Upon returning to Vivo City I was quite tired to roam around the mall’s rooftop garden (I just did a marathon earlier so it was reasonable) so I just settled with lying on the grass.  I realized that our Singapore trip was coming to its conclusion so we had to maximize the time we had remaining.  All three of my “housemates” would be leaving that night and for our last activity together we decided to have a somewhat fancy dinner, back near our hostel in Bugis.

Getting some rest at Vivo City’s garden

Vivo City’s garden Christmas tree

Finally that night I had to say goodbye to my friends.  I was so tired that I didn’t even had the chance to think that I was alone in my room and just fell to sleep without trouble.  Tomorrow I’ll be checking out and be returning home, alone.  I wasn’t even able to think about that before I got to sleep…

Hotel InterContinental’s Christmas tree, just across our hostel

Meatball Spaghetti, always a favorite

Spicy Pasta, although it didn’t say so in the menu

Travel Tip: Watch out for the word “spicy” if you’re not used to it.

Last dinner in Singapore for this trip

Our hostel

Special thanks to Carina for some of the pictures that appeared here.

Singapore Special Index:

21
Dec
09

Singapore Special: Southward Bound (Day 01)

After nine months finally I get to travel outside the Philippines and for my first ASEAN destination, Singapore!  It would be my first time to be a “sports tourist” and was very excited to have my first marathon outside the country.  Of course I am not alone with this “addiction” as I have my close friends with me doing the same.  Yeah, I guess you may call it that if you decide to go to Singapore for four days just to run a marathon.  You may also call it “crazy!”

Just before 4AM at the Centennial Terminal (Terminal 2), Manila, Philippines

Singapore is about a three-hour flight from Manila which isn’t that particularly long, but isn’t exactly short either.  There’s not much things you can do in a plane so after eating there’s still time to catch up on some sleep.

In-flight meal

Before 10AM we landed at Singapore’s Changi Terminal 2, a terminal that is more like a shopping mall and since computer terminals with internet access were offered for free at the terminal itself we were able to briefly check our e-mails and of course post updates to our social networking sites.

Free internet access at Changi Airport

What I love about this airport was its extremely tourist-friendly atmosphere.  As a first timer in Singapore I had no idea what to expect or do and for that the terminal offers a lot of free brochures and maps with special focus by interests like shopping, electronics and gadgets, night outs, night safari, and Sentosa.  Even the airport in itself had so much to offer that it needs to have its own brochure!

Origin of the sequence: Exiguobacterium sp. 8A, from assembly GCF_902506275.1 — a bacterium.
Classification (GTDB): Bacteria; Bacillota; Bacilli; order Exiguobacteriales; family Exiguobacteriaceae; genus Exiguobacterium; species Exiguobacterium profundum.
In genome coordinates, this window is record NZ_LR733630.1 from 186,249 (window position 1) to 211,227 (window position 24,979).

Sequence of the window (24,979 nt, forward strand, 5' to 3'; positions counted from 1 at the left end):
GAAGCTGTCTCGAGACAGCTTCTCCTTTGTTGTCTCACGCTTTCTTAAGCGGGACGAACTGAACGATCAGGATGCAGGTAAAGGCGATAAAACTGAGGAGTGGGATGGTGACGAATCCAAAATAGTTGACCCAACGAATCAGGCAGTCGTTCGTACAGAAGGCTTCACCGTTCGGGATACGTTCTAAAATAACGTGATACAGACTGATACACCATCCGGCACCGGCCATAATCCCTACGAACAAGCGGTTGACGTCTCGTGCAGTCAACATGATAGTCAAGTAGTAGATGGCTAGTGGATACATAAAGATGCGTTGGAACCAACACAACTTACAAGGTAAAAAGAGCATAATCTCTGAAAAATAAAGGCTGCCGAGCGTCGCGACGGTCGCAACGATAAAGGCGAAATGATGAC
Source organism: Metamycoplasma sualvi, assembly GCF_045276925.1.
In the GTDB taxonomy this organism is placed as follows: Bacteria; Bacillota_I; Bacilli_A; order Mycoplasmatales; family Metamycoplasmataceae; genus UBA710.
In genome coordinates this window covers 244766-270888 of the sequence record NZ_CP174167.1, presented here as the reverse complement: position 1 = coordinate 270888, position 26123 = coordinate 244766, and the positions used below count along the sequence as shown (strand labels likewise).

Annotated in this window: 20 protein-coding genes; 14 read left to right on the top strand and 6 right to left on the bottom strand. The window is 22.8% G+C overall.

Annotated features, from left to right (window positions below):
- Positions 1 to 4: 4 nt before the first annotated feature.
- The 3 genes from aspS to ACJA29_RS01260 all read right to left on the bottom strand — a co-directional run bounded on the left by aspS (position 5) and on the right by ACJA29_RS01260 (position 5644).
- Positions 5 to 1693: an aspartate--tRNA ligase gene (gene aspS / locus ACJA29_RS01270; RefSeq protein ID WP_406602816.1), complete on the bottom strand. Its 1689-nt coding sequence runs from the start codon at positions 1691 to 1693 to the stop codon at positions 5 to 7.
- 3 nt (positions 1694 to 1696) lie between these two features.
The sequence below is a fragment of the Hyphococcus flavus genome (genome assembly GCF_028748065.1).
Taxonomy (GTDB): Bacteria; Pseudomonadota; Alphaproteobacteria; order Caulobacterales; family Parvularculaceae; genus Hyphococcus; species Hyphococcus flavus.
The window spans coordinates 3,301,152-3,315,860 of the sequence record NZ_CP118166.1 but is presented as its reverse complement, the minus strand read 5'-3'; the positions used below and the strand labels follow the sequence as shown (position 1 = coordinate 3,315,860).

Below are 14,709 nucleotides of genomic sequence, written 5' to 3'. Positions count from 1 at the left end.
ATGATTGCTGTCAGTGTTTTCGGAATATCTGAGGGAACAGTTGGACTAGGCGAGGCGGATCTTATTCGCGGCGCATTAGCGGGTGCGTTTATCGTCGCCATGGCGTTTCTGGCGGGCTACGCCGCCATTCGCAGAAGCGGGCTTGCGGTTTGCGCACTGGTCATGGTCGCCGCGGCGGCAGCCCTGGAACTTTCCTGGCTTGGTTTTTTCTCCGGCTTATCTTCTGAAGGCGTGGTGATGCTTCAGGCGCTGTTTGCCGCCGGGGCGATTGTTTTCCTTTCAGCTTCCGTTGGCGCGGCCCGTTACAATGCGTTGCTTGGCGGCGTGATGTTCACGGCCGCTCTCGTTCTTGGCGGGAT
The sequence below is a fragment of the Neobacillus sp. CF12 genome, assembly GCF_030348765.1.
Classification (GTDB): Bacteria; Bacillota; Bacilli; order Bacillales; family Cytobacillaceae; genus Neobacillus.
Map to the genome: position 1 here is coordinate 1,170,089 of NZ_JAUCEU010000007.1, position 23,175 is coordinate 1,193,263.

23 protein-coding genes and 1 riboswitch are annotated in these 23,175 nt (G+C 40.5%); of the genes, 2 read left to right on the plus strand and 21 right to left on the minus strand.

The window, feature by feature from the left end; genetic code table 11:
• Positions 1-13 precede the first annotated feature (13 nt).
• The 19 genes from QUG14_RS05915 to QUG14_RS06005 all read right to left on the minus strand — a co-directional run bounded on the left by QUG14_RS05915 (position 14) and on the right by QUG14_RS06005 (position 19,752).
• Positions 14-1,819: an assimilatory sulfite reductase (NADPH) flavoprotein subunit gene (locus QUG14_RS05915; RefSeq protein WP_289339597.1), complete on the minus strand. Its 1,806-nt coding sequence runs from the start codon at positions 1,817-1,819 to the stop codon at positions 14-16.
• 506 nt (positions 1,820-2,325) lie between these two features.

We have arrived!

Travel Tip: Philippine Peso (Php) along with other major currencies are readily exchangeable for Singapore Dollars (Sgd) at the terminal itself so you need not hassle yourself to buy US Dollar from home.  In fact it is much better to directly exchange your Php to Sgd that you incur the least amount of conversion value loss.

As an epitome of a city with an efficient public transportation system, their MRT is an excellent way to get around Singapore.  The organizers of Standard Chartered Singapore Marathon (SCSM) utilized this fact and placed their distribution center for race packet distribution at the Expo—just a station away from the airport station of the MRT.

Still at Changi Airport bound for the MRT station

Travel Tip: bus and MRT bus fares are more expensive via cash than ez-link card, but regular MRT tickets can be returned at the General Ticketing Machine (GTM) for a S$1 refund.  You may also keep it as a cheapo souvenir!

A typical Singapore MRT General Ticketing Machine (GTM) to buy and return MRT tickets

First stop: The Expo.  If race kit distribution in Manila spells trouble for runners, for SCSM it’s the other way around as the entire process of claiming your kit won’t take you five minutes!  Aside from claiming your kit you also have a chance to see and buy a lot of running-related products a lot of which are not available in the local market.  A lot of items were also on sale including shoes and apparel from this year’s SCSM shirt provider, New Balance.  For me I settled with window shopping and a can of liniment spray.

Expo Station

Meeting fellow Pinoy runners at the Expo

At the expo

Huge banners mark where runners should queue for their kit

Kit claiming area at the Expo

Race bibs are packed in clear zip-lock bags. Race kits also include an SCSM event shirt and product samples and flyers from sponsors and are distributed inside bags

Travel Tip: Shoulder bags (regardless of the weight) are not the best choice when travelling.

At the expo we were joined by more of our friends, some Singapore-based, who would be running the SCSM, and by time everyone was done with their shopping it was time for lunch.  Conveniently there was also a food court at the expo but unfortunately it rained!  Most of the seats were located semi-al fresco so we had some issues with rain.  I thought that we left the rains back in Manila but it’s not exactly Sunny Singapore that greeted us.  Apparently it had been raining the past few days in the afternoon, and consistently for the last several years, days before SCSM, but according to our Singapore-based friends it had always been rainless at the day of the SCSM itself.  Will it rain during SCSM?